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Polygenic risk score may help predict breast cancer survival outcomes

Study led by Roswell Park Cancer Center and Kaiser Permanente will be presented at ASCO annual meeting

Research using data from the Kaiser Permanente Pathways Study that will be presented at the American Society of Clinical Oncology (ASCO) annual meeting shows that a polygenic risk score has the potential to predict survival outcomes in patients with breast cancer.

Genome-wide association studies scan a person’s DNA to identify variants, or mutations, known to be associated with specific diseases. The results can be translated into a polygenic risk score (known as PGS) that can be used to help estimate a person’s risk of developing that disease.

Larry Kushi wearing glasses and a blue button down shirt
Lawrence Kushi, ScD

“We have previously demonstrated that other polygenic risk scores predict fracture risk, and are associated with cardiovascular disease risk factors,” said co-senior author Lawrence Kushi, ScD, a research scientist at the Kaiser Permanente Division of Research. “These analyses demonstrate that at least one breast cancer-related polygenic risk score is associated with outcomes after breast cancer. With further validation, these may ultimately have clinical application in the management of people with breast cancer.”

The study used genome-wide genotype data collected from 3,995 women enrolled in the Pathways Study, one of the largest U.S. studies to follow women from the time of their breast cancer diagnosis. The research team compiled 4 polygenic scores for each patient —  PGS313, PGS4k, PGS5k, and PGS6m —  and then assessed whether low, medium, or high scores were tied to patient outcomes after a median of 10.5 years.

The study found patients with medium and high PGS313 scores had a greater risk of recurrence, death from any cause, total breast cancer events, and invasive disease compared with those who had a low PGS313 score. Higher PGS313  was not associated with second primary breast cancer in the opposite breast, breast cancer-specific death, or any other second primary cancer. No significant associations were seen for PGS4k, PGS5k, and PGS6m.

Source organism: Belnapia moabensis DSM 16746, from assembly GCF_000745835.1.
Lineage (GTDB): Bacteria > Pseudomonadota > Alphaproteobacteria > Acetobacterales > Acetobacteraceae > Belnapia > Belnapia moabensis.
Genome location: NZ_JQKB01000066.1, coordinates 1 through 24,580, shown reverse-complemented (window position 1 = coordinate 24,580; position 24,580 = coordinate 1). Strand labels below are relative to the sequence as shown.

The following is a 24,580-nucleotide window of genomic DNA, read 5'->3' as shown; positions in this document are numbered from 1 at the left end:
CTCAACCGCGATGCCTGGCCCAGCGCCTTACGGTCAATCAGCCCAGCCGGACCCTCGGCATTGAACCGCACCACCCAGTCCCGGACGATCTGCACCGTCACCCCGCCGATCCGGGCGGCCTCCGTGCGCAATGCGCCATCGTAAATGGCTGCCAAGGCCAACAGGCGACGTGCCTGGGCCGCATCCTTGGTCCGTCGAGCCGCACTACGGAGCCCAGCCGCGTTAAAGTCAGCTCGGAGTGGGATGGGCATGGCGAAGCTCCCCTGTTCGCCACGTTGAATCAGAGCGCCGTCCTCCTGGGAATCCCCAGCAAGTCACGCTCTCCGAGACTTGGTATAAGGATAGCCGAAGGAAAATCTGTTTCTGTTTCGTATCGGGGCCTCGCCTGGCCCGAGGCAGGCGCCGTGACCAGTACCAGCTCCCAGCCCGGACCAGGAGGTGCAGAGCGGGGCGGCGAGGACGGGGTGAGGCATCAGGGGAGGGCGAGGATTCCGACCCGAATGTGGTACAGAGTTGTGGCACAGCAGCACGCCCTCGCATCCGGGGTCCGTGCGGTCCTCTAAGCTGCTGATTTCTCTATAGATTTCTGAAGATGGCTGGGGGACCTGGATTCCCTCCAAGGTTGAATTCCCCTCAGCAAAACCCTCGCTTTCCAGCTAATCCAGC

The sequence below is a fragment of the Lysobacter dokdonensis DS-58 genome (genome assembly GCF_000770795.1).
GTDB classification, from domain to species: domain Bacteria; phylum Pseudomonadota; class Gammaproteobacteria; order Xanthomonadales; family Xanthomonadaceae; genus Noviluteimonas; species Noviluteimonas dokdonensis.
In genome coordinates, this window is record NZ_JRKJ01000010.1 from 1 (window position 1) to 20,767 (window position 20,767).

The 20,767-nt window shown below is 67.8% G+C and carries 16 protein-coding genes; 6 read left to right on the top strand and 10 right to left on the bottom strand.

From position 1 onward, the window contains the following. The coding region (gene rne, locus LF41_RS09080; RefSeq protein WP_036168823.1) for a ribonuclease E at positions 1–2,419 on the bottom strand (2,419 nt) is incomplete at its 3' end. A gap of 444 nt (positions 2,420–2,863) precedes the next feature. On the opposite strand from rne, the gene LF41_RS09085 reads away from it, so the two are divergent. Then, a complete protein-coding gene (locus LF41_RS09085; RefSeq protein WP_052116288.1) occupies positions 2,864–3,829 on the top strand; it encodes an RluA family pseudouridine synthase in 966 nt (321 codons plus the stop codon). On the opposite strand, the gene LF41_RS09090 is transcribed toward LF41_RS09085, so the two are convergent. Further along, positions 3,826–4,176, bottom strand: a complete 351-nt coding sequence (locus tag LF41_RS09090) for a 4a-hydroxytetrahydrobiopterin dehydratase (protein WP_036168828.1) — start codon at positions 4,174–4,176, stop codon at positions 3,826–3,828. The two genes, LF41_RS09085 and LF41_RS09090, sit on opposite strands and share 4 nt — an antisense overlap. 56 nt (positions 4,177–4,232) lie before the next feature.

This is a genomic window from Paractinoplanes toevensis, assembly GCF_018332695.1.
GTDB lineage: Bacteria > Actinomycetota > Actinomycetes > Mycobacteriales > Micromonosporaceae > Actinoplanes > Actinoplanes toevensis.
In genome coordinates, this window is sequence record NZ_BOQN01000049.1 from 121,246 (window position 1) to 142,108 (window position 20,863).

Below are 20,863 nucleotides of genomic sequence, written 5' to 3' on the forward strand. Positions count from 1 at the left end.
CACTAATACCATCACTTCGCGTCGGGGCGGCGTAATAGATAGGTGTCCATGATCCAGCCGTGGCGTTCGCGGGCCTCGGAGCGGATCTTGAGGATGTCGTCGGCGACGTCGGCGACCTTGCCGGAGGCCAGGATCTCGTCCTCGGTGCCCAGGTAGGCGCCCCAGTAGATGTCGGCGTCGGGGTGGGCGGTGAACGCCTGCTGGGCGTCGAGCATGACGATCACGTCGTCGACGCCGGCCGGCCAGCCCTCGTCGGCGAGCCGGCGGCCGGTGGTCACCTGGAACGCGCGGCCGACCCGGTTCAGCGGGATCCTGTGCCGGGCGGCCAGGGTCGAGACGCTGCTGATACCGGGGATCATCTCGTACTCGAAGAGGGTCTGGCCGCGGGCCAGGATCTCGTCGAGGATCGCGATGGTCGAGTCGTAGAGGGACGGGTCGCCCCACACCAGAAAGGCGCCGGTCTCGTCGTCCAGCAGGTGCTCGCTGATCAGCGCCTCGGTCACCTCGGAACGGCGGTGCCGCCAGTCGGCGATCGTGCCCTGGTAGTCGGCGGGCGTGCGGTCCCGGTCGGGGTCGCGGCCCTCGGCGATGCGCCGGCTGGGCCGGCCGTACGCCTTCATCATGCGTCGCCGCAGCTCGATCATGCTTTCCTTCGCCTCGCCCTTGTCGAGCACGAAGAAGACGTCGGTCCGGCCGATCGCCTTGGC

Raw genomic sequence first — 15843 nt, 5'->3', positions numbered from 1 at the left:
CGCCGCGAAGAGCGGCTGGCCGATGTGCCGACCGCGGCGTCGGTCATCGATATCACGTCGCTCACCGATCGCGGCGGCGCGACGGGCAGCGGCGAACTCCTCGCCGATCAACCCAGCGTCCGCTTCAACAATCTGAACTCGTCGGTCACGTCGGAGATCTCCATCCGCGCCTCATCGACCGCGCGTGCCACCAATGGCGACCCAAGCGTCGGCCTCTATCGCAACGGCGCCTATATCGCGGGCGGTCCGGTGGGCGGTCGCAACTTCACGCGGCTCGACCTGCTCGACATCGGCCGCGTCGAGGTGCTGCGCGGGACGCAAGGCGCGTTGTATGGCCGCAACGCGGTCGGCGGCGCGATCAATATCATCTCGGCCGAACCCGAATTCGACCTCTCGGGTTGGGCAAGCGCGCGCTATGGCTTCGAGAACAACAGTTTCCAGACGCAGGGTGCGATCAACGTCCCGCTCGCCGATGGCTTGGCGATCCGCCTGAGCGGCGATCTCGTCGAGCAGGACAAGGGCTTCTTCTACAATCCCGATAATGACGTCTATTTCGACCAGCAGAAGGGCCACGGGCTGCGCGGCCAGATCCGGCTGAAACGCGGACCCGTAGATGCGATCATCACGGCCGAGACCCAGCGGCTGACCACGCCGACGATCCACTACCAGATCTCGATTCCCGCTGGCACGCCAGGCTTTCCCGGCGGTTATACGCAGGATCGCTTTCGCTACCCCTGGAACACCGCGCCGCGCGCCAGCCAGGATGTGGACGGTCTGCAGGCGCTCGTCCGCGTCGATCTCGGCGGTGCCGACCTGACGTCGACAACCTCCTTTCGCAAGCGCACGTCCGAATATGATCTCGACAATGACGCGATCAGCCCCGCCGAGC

Arya Mariam Roy wearing a gray jacket over a red shirt.
Arya Mariam Roy, MBBS

The study will be presented on June 1 at the 2024 ASCO meeting in Chicago by Arya Mariam Roy, MBBS, a hematology/oncology fellow at the Roswell Park Comprehensive Cancer Center in Buffalo, New York, who received a 2024 ASCO Merit Award for this abstract.

“Our analysis showed that women with a higher PGS that was predictive of a higher risk of breast cancer also have an increased likelihood of experiencing a second breast-related event, such as cancer recurrence and death,” said co-senior author Song Yao, MD, PhD,  an oncology professor and vice chair of the Department of Cancer Prevention & Control at Roswell Park.

Additional co-authors include Janise M. Roh, MPH, Marilyn L. Kwan, PhD, Cecile Laurent, and Isaac Ergas, PhD, MPH, MFA, of the Division of Research; Christine Ambrosone, PhD, Haiyang Sheng, PhD, Jennifer Delmerico, and Qianqian Zhu, PhD, of Roswell Park; and Nur Zeinomar, PhD, MPH, of the Rutgers Cancer Institute.

Additional information is available from Roswell Park Cancer Center.

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About the Kaiser Permanente Division of Research

The Kaiser Permanente Division of Research conducts, publishes and disseminates epidemiologic and health services research to improve the health and medical care of Kaiser Permanente members and society at large. It seeks to understand the determinants of illness and well-being, and to improve the quality and cost-effectiveness of health care. Currently, DOR’s 600-plus staff is working on more than 450 epidemiological and health services research projects. For more information, visit or follow us @KPDOR.


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